surinenglish

A miraculous coincidence

However firm one's convictions, and however well trained one is to look at the world from the viewpoint of agnosticism, when a true miracle situation occurs, one still feels the urge to join a procession to give thanks to Providence.

One might be radically sceptical and look down condescendingly at those who believe in miracles, but what has happened this week in Marbella is enough to convince, for once and for all, the most incredulous.

Here's the story: ten years ago it was decided that the hospital needed to be extended because in Marbella, where as everyone knows there are only wealthy residents and tourists, people also have a habit of falling ill. As it's not the thing to do to invest public funds in a place where everyone is rolling in it, someone at the Junta had the bright idea that the extension could be built without any public spending. All they had to do was to offer the contractor the right to manage the underground car park in exchange for the work.

For the idea to be successful they had to remove any possibility of cars parking above ground, so that the use of the underground car park would be obligatory. When the works were half finished, the plan started to fall apart. The town council didn't like the idea of hospital users being forced to pay to park their cars, and someone even went so far as to suggest that having to pay for the car park was the same as having to pay to go to hospital. The issue flared up and the work stopped. And it stayed that way for not one, not two, but eight years.

The situation, according to explanations from the regional Health Department, was infernal. There were two authorities and a private contractor involved, lawsuits going backwards and forwards in the court and the same contractor was in liquidation after going bankrupt, all resulting in total despair at a situation that could only be saved, as with all problems of this kind, by putting a sum of public funds on the table of a size that Marbella hasn't seen for a long time.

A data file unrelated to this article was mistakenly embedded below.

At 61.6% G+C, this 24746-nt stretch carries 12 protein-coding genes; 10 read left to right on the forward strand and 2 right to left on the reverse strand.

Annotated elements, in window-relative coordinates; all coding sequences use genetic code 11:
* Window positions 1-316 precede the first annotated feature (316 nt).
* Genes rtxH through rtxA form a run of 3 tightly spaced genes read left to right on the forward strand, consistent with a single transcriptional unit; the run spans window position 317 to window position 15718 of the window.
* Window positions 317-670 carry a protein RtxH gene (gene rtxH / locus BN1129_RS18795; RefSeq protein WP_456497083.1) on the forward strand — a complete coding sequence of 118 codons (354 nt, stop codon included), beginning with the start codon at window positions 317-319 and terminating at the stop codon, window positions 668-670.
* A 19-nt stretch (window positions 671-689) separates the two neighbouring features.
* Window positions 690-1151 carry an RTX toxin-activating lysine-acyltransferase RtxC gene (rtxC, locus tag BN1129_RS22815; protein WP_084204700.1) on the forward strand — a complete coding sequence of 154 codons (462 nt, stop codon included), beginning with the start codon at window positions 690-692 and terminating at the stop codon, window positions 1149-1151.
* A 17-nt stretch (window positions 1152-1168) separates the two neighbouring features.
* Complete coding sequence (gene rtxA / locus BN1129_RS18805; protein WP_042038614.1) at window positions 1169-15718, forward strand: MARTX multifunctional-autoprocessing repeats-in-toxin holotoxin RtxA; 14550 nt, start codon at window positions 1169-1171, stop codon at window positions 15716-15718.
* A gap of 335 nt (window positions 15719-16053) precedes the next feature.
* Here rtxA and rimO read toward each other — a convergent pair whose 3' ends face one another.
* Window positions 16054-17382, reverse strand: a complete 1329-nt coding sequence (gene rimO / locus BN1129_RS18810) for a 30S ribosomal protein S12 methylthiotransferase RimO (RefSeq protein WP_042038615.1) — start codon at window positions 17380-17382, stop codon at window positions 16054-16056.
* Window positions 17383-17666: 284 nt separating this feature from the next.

And it just so happened that suddenly, after eight years in an impasse, the money appeared and the Junta promised to spend it on finishing the work, as if Marbella were a town just like any other and not a haven for the wealthy.

And all this on the same day that regional president Susana Díaz and prime minister Pedro Sánchez were right here in the town, leading a political rally, which allowed a local socialist leader to point out five days before the elections that "when Susana comes to Marbella she comes bearing gifts".

I hope no unbeliever from the Electoral Commission thinks they can see a crude demogogic manoeuvre in this planetary alignment. It's just that coincidences do happen. And miracles, apparently, too.